In fact, it probably wouldn't even be necessary to ban earmarks: a law making all earmarks public record, with a database accessible by anybody through the internet, would have much the same effect: very few senators or representatives are ballsy enough to let the whole world know who is bribing them and how much taxpayer money they're skimming in return.

If you thought charges of a "culture of corruption" were effective last Tuesday, imagine if every challenger in every state and district of the Union had access to a complete list of every dirty deal his incumbent opponent conducted in the past term -- and which slimy special-interest group got the benefit of the fellow's undivided attention!

That would be a novel and exciting thing for the Democrats to propos. Oh, wait -- the Republicans already enacted just such a sunshine policy for earmarks in the 109th Congress. The House passed a rules change on September 14th that requires listing all earmark sponsors in the Congressional Record. (Captain Ed Morrissey has been the go-to blogger on this important subject.)

Earmark reform has been a special project of Sen. Tom Coburn (R-OK, 100%) for many months now. He couldn't get a bill to ban them or even shine the light of day on them through the Senate; but he did manage to team up with Barak Obama and pass an actual bill creating the Coburn-Obama database; the bill was passed by both houses of Congress and signed into law by the president.

But wait, don't pop that cork just yet. The Coburn-Obama database covers spending by the federal administration -- the executive branch -- not special spending by Congress itself; although we would be able to search a database of executive-branch expenditures, there would be no link posted to the individual representatives or senators who inserted such payoffs... thus, no way to use this database to expose pork-chomping earmarkers.

And the new House policy of exposing earmarks was just a rules change, not a law.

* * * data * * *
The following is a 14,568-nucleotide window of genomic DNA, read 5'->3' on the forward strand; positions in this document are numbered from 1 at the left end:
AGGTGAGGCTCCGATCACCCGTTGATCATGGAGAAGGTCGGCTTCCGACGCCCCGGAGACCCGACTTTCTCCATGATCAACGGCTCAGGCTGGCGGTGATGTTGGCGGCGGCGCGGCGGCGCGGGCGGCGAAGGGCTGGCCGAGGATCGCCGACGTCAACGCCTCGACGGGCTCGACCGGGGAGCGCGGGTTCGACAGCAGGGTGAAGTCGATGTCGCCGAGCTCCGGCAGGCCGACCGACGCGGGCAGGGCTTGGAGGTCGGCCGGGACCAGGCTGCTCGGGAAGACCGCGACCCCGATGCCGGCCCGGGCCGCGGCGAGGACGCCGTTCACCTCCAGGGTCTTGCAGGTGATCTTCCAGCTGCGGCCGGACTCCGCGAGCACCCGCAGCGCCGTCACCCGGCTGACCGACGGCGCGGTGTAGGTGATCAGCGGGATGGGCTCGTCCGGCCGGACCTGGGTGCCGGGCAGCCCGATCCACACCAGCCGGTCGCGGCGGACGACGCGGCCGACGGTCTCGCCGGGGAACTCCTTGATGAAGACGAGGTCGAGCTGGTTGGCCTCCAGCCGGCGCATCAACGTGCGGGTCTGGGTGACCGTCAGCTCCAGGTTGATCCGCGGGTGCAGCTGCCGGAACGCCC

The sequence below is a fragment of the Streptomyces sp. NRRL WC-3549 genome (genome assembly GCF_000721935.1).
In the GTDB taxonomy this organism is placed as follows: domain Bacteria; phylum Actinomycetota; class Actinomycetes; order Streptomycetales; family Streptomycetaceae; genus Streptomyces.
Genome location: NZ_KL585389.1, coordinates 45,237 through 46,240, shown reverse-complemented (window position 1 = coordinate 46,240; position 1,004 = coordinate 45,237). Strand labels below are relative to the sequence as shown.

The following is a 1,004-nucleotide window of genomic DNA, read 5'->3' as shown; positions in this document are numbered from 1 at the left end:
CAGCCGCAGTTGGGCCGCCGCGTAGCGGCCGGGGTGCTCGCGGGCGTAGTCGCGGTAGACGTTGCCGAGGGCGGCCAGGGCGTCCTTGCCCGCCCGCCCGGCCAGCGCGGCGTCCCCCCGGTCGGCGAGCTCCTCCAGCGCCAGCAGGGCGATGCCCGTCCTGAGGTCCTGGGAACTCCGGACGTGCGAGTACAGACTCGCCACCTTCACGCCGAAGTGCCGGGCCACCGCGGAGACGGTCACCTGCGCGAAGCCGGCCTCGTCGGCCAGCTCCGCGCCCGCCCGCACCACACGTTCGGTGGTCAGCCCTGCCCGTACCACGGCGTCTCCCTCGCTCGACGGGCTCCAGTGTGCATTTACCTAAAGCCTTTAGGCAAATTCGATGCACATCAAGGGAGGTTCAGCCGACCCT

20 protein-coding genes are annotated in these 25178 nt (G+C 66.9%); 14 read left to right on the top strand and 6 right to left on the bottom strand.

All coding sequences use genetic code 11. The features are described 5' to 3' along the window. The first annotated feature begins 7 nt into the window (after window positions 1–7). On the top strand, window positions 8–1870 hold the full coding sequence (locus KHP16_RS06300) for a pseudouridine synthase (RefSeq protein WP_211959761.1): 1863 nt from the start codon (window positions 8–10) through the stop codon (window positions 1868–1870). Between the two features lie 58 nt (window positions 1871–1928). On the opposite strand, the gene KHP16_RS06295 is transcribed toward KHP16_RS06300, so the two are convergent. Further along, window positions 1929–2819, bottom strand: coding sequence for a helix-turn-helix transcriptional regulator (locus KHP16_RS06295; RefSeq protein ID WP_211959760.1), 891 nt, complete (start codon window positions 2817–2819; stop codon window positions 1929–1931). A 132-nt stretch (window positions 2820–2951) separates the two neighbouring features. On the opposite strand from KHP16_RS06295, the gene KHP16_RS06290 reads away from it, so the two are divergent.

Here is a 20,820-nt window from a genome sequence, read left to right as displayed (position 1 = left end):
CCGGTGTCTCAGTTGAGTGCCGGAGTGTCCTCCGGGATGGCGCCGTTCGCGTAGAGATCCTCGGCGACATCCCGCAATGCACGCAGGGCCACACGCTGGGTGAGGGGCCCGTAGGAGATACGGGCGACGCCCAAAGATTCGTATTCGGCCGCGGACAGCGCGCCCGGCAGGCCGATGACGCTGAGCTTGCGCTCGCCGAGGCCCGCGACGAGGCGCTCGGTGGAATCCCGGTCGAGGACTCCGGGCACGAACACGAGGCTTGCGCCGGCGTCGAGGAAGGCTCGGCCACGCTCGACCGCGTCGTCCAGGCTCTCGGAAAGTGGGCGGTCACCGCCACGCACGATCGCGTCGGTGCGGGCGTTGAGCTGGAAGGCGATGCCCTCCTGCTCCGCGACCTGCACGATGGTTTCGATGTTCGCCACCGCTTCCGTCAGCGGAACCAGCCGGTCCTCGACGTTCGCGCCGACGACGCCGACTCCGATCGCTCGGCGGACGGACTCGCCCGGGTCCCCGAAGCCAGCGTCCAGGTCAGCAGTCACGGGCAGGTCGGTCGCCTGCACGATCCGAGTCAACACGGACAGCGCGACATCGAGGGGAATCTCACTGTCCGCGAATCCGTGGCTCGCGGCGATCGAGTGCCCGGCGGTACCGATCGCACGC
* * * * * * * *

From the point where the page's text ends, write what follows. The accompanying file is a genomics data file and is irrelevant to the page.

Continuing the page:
Whenever a new session of Congress begins, the majority typically incorporates the previous rules by voice vote; but it isn't required to do so. In this case, there is reason to doubt the zeal of Mrs. P. and her partisans for this particular program... given that she and the rest of the Democratic leadership, along with most of the Democrats, voted resoundingly against it by more than 3-1 when the Republicans forced it through. From Captain's Quarters:

The vote shows who on the Hill gets the new paradigm, and who still lives in the passing age of pork. Democrats voted 147-45 to defeat the new rule, and that included their leadership. Among those opposing the identification of earmarks are Nancy Pelosi, Sheila Jackson-Lee, Patrick Kennedy, Tom Lantos, Dennis Kucinich, John Conyers, Betty McCollum, Allan Mollohan, Barney Frank, Henry Waxman, and Ike Skelton, some of whom have been named as committee chairs if the Democrats retake control of the House this fall. Alcee Hastings voted to continue the practice of secret earmarking, no surprise given his impeachment for bribery that removed him from the federal judiciary, and the Democrats want to put him in charge of the Intelligence Committee. Jane Harman, the ranking Democrat on the committee now, voted to support the rule.

In contrast, only 24 Republicans voted against the rule, and all but two of those are appropriators. Twelve GOP appropriators voted for reform, however, including Ray LaHood, a surprise supporter of the rule.

So we have a law that creates a database of the administration's spending, but not Congress's; and we have a strong committment to shining a spotlight on earmark bribery, but only a rules change that can be changed back with a simple majority on January 3rd.

Given Nancy Pelosi's vote against the rule in the first place, and given that there is no mention of doing anything about earmarks as part of the Mrs. Pelosi's Honest Leadership and Open Government program, I think it better than even odds that Captain Ed's joy will be short lived: the Democrats will likely do away with the new rule, quietly and without comment by the antique media, on the same day they introduce their new, improved replacement... which doesn't include any public disclosure of earmarks.

Now, I want to be totally fair about this. One of the planks of Mrs. Pelosi's program could perhaps be stretched to cover this most invidious legal bribery. It's the last one:

  • "And subject government contracts to public disclosure and aggressive competition."

But I'm dubious. Why not just use the word "earmarks," which everybody already knows?